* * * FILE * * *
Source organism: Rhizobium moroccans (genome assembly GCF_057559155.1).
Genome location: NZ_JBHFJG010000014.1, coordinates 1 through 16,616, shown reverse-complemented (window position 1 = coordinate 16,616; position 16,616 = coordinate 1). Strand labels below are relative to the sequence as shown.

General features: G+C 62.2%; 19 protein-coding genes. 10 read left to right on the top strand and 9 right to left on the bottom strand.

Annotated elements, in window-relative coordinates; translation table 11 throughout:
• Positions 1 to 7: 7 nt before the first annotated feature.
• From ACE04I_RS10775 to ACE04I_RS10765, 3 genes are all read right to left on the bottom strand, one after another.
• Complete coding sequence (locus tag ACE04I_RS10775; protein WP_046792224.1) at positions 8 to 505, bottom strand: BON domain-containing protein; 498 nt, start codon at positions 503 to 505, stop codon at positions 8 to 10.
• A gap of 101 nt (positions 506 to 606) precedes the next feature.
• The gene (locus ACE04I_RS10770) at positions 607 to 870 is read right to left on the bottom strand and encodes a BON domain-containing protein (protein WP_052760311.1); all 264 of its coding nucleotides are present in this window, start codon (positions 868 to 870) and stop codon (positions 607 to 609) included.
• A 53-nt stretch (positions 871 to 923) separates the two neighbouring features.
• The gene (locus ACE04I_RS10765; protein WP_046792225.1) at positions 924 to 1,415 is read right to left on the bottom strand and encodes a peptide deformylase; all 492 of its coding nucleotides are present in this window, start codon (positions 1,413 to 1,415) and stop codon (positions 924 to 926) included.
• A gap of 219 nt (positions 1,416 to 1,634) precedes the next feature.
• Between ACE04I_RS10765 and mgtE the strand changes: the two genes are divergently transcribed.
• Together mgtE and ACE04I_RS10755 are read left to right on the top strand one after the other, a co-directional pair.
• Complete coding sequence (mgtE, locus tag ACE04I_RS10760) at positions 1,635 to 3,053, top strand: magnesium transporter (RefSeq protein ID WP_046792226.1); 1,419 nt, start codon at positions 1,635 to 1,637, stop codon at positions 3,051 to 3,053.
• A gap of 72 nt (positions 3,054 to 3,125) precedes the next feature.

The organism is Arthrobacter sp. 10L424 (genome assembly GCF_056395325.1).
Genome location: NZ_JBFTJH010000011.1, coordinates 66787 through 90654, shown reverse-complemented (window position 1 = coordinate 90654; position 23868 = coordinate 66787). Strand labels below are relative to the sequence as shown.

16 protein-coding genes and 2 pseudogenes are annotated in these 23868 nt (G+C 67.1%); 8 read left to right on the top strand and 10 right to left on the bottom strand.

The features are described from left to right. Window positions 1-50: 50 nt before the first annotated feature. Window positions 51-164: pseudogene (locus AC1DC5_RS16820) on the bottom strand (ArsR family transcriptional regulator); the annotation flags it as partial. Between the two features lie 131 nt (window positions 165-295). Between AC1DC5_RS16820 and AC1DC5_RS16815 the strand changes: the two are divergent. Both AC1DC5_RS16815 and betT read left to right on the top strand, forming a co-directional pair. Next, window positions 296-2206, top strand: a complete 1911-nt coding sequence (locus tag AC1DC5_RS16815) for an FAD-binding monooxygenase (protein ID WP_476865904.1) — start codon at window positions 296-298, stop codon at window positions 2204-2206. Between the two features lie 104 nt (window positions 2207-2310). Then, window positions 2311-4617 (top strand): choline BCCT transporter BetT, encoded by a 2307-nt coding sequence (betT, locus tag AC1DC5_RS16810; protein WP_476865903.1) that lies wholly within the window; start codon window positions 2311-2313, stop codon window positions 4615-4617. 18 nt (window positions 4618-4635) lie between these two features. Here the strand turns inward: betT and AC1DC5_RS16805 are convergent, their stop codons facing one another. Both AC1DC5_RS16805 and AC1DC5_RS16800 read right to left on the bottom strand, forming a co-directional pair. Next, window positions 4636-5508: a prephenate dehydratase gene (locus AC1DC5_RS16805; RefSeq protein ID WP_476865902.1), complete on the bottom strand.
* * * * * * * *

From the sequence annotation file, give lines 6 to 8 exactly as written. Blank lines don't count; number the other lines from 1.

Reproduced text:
• From ACE04I_RS10775 to ACE04I_RS10765, 3 genes are all read right to left on the bottom strand, one after another.
• Complete coding sequence (locus tag ACE04I_RS10775; protein WP_046792224.1) at positions 8 to 505, bottom strand: BON domain-containing protein; 498 nt, start codon at positions 503 to 505, stop codon at positions 8 to 10.
• A gap of 101 nt (positions 506 to 606) precedes the next feature.